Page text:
And Then, You Die …

In my twisted effort to ensure the on-going well being of my kids, I’ve historically instilled what I consider to be a “healthy” level of neurosis.  So, if they were fooling around in the kitchen, rather than yelling at them, the calm conversation might sound something like, “Stop tilting your chair.  If you don’t, the chair will fall, you’ll bang your head, you’ll develop a blood clot, and then … you’ll die.”  It worked in just about any situation … “Don’t put that in your mouth.  If you do, you’ll accidentally swallow it, then you’ll choke, and then … you’ll die.”  Or, “If you take those surfing lessons, you can get hit on the head with the surfboard, the waves will take you under, and then …” Well, you get the picture … no matter what you did, it ended with “and then you’ll die”.

Fast forward twenty five years (or so!)…

While driving to work earlier last week, I realized that I had forgotten my eye glasses at home.  I was running late (what a surprise!), and was targeted to arrive with two minutes to spare before my candidate arrived to the office for an interview.  With my “over 40 eyes” there was no way I was going to be able to read her resume, so I stopped into a local drug store to “quickly” grab a pair of generic magnifying glasses.  It took all of a minute to grab the first pair I came across and race to the register but as I got there with my one item, a women pulled in front of me with her cart.  She was in her late 70’s, early 80’s … lightly colored hair that was fading, white roots protruding from her scalp, and a “flat” spot from where she slept the previous night.  I then noticed that her cart was filled with what must have been 5 different brands of adult diapers and bed pads.  She took each item out of the cart and placed it on the counter, and with each item she turned to me and expressed her apologies for “taking so long” and thanking me for my patience.  In that moment I realized … that’s me in 30+ years.  That’s  all of us at some stage of our lives.  I’ll be standing at a Rite Aid counter, with my red lipstick and matted hair, buying Depends with coupons, counting the exact change out of my purse, and triple checking the receipt.  In that moment, being late didn’t matter … the candidate didn’t matter … What did matter was providing the woman with the respect and time she deserved in her advanced age.

As if this realization wasn’t enough, later that week my son and I were out to dinner at a diner (yes, breakfast for dinner is still the best!)  As we settled into our booth and moved the menus aside, Corey broke out his IPhone and opened a new app my daughter, Nikki, is working on.  We were under time pressure to beta test the game and provide her with stats as the launch is right around the corner.  As we played round after round, recording each success and each failure, I noticed the table next to us.  There were about 8 men, all in the 70-80 year age range.  Each of them sported a cap, covering their varying degrees of baldness, black thick rimmed glasses, and white sneakers. Each of them had a history … a life … whatever that life was.  Maybe they were married, maybe divorced, or maybe they were eternal bachelors.  Maybe they had kids and/or grand-kids.  Maybe they were Wall Street tycoons under pressure to buy and sell, ensuring millions for their clients, or doctors who slept with their phones next to them so they could save lives in the middle of the night.  Maybe they came from the production line, working multiple shifts just to make ends meet.  Yet, here they all were, at 9:30 on a Saturday night, laughing, sipping chicken noodle soup, and harmlessly “hitting’ on the waitress.  Again, the realization of “that’s me in 20+ years” came over me like a wave.  “I’ll be sitting at a table in the diner, and no one will know where I’ve come from, what I’ve done, whose lives I’ve touched.”  The realization of “we all wind up in the same place at some point …”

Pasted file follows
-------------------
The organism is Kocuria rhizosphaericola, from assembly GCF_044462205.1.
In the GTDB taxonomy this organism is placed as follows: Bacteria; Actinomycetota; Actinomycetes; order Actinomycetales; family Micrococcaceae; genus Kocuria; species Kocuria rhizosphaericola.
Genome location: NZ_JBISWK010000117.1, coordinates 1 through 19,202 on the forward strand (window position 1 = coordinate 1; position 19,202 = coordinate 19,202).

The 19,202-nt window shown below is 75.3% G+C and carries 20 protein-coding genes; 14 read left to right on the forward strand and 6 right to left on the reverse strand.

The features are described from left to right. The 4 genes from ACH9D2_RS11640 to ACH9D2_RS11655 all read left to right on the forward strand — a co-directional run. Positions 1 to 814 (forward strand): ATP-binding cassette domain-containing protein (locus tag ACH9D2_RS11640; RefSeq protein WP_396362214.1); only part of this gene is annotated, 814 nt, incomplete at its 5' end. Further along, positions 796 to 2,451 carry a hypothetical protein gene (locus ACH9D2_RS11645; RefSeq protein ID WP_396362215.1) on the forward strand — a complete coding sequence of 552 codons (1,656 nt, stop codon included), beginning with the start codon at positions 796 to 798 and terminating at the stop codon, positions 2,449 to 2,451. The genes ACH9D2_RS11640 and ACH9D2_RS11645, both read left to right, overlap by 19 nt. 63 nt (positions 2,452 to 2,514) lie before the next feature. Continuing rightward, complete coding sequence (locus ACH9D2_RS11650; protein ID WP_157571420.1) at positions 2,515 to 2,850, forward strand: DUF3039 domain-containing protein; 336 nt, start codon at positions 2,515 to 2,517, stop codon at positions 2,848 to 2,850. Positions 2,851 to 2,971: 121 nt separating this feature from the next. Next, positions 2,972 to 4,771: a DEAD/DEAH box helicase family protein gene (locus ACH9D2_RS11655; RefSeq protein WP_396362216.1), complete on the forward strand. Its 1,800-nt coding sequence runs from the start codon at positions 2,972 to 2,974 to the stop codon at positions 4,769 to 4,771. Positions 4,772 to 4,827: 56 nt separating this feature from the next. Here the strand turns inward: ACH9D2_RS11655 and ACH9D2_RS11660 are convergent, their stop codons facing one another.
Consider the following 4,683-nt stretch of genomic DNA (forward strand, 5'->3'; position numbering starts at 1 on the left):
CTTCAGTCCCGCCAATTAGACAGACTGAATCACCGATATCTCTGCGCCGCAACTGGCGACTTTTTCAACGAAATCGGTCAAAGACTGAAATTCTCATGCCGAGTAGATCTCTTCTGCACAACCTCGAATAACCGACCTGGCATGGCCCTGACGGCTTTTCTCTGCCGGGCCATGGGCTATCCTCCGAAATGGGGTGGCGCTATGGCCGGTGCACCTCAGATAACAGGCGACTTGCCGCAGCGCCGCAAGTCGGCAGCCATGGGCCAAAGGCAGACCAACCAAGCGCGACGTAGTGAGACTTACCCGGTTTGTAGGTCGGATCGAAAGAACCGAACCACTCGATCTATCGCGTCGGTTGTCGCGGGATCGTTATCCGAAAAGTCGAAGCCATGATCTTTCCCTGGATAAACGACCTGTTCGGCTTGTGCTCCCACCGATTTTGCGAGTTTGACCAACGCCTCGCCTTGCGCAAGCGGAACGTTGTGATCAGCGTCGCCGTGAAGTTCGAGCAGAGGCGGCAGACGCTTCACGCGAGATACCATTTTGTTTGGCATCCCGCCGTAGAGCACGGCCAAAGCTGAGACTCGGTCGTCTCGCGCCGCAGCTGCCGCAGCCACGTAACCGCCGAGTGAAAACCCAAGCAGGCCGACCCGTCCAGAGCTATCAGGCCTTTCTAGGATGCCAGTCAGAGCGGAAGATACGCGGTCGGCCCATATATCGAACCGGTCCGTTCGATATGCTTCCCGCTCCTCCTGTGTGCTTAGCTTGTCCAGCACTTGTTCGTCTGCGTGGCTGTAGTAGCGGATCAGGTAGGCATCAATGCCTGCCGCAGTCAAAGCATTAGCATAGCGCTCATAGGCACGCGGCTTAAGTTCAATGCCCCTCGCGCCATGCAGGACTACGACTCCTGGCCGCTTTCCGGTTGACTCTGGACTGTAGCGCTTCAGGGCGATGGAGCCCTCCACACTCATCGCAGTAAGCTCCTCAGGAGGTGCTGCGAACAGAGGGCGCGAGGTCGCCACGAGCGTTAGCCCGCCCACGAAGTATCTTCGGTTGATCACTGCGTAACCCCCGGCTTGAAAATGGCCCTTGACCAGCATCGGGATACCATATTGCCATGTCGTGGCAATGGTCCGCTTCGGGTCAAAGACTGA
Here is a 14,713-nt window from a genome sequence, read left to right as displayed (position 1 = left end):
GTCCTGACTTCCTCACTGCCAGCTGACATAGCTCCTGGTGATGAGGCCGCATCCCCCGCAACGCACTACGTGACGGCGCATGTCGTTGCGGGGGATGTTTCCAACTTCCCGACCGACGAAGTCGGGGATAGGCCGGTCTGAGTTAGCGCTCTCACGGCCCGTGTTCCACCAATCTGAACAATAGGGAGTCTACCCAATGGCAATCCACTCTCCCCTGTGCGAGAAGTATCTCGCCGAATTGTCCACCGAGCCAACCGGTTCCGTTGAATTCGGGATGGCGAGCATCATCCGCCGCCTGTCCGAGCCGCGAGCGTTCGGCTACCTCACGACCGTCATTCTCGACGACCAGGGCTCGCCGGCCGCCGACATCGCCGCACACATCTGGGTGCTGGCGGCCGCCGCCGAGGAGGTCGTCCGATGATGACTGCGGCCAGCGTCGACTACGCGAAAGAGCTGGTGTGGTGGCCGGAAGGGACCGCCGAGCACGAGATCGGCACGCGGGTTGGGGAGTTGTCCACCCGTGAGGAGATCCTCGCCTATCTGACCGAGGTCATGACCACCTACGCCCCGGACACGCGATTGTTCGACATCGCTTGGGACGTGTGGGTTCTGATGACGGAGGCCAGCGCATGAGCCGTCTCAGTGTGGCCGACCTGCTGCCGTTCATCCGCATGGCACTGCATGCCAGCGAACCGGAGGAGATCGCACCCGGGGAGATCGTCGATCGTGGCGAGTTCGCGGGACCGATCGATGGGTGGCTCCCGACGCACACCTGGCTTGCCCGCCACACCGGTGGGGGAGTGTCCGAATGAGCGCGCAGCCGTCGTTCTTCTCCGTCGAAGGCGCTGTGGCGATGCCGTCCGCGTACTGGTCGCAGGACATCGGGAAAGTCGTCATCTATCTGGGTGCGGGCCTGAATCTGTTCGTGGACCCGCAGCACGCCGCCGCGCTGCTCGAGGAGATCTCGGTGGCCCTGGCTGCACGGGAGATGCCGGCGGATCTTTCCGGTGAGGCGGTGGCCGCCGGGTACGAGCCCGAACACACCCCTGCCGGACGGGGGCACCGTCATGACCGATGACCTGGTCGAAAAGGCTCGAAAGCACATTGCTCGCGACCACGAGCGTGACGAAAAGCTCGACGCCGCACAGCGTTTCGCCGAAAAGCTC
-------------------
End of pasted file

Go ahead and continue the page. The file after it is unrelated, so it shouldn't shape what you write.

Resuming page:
Some of us, however, won’t be “lucky” enough slowly waltz through Rite Aid looking for pads or to meet the guys at the diner for a Saturday night out.  We may be sleeping in our bed on a quiet night during the week, when a sink hole opens under our bedroom and the earth swallows us and all our possessions, as happened to the 35 year old man in Tampa earlier in March.

I was talking to my daughter about the lady at Rite Aid, the men at the diner, and the guy in Tampa when she said, “Ma, all I could think of when I heard about the guy in Tampa was ‘Sucks to be you.  I hope you had a good day yesterday.'”  And in that moment I knew what the point of all this was … “I hope you had a good day yesterday.

Whether you’re fortunate enough to slowly waltz through Rite Aid with matted hair, or meet up with the guys for a big Saturday night out at the diner, or not fortunate enough because you’ve gotten swallowed up by a sink hole or hit your head on the floor because you’ were fooling around tipping your chair … make sure you had a good day yesterday. Cherish each moment, show patience for others … it could be you one day.  Don’t get so caught up in the day-to-day stress that you don’t have time to kiss your spouse, hug your kid, connect with a friend, or take a minute to appreciate some aspect of your life because you may not have tomorrow.  And, make sure “you had a good day yesterday” … every day.

And that’s my two cents … for whatever it’s worth.